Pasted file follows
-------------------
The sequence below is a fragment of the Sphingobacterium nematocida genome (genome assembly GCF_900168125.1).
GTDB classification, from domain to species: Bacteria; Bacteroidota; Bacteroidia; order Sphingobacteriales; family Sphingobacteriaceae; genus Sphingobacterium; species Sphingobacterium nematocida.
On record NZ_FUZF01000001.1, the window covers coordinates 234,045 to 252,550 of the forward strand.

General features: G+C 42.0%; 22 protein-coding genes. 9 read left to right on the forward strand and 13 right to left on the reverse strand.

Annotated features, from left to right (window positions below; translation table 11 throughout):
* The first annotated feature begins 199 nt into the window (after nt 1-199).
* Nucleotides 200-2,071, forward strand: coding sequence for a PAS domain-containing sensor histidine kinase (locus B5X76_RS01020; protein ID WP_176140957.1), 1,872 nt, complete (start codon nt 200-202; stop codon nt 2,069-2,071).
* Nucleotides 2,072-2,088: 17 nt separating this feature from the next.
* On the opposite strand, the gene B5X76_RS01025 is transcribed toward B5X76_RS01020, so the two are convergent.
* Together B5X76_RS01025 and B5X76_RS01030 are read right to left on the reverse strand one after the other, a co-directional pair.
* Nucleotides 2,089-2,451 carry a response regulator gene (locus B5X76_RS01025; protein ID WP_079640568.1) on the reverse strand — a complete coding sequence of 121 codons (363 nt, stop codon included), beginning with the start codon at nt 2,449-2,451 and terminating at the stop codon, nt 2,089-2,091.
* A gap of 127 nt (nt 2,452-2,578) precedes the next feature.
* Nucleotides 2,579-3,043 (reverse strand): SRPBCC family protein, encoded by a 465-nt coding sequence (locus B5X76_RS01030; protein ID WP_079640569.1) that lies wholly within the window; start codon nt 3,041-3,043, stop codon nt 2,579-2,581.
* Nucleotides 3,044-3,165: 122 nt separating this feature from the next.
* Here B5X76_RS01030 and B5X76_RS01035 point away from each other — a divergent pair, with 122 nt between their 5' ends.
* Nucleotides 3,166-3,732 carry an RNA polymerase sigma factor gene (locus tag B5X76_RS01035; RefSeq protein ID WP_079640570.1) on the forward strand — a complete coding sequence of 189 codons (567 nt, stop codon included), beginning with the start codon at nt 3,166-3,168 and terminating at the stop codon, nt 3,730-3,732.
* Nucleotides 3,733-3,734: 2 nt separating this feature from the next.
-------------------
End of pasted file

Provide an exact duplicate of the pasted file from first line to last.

The sequence below is a fragment of the Sphingobacterium nematocida genome (genome assembly GCF_900168125.1).
GTDB classification, from domain to species: Bacteria; Bacteroidota; Bacteroidia; order Sphingobacteriales; family Sphingobacteriaceae; genus Sphingobacterium; species Sphingobacterium nematocida.
On record NZ_FUZF01000001.1, the window covers coordinates 234,045 to 252,550 of the forward strand.

General features: G+C 42.0%; 22 protein-coding genes. 9 read left to right on the forward strand and 13 right to left on the reverse strand.

Annotated features, from left to right (window positions below; translation table 11 throughout):
* The first annotated feature begins 199 nt into the window (after nt 1-199).
* Nucleotides 200-2,071, forward strand: coding sequence for a PAS domain-containing sensor histidine kinase (locus B5X76_RS01020; protein ID WP_176140957.1), 1,872 nt, complete (start codon nt 200-202; stop codon nt 2,069-2,071).
* Nucleotides 2,072-2,088: 17 nt separating this feature from the next.
* On the opposite strand, the gene B5X76_RS01025 is transcribed toward B5X76_RS01020, so the two are convergent.
* Together B5X76_RS01025 and B5X76_RS01030 are read right to left on the reverse strand one after the other, a co-directional pair.
* Nucleotides 2,089-2,451 carry a response regulator gene (locus B5X76_RS01025; protein ID WP_079640568.1) on the reverse strand — a complete coding sequence of 121 codons (363 nt, stop codon included), beginning with the start codon at nt 2,449-2,451 and terminating at the stop codon, nt 2,089-2,091.
* A gap of 127 nt (nt 2,452-2,578) precedes the next feature.
* Nucleotides 2,579-3,043 (reverse strand): SRPBCC family protein, encoded by a 465-nt coding sequence (locus B5X76_RS01030; protein ID WP_079640569.1) that lies wholly within the window; start codon nt 3,041-3,043, stop codon nt 2,579-2,581.
* Nucleotides 3,044-3,165: 122 nt separating this feature from the next.
* Here B5X76_RS01030 and B5X76_RS01035 point away from each other — a divergent pair, with 122 nt between their 5' ends.
* Nucleotides 3,166-3,732 carry an RNA polymerase sigma factor gene (locus tag B5X76_RS01035; RefSeq protein ID WP_079640570.1) on the forward strand — a complete coding sequence of 189 codons (567 nt, stop codon included), beginning with the start codon at nt 3,166-3,168 and terminating at the stop codon, nt 3,730-3,732.
* Nucleotides 3,733-3,734: 2 nt separating this feature from the next.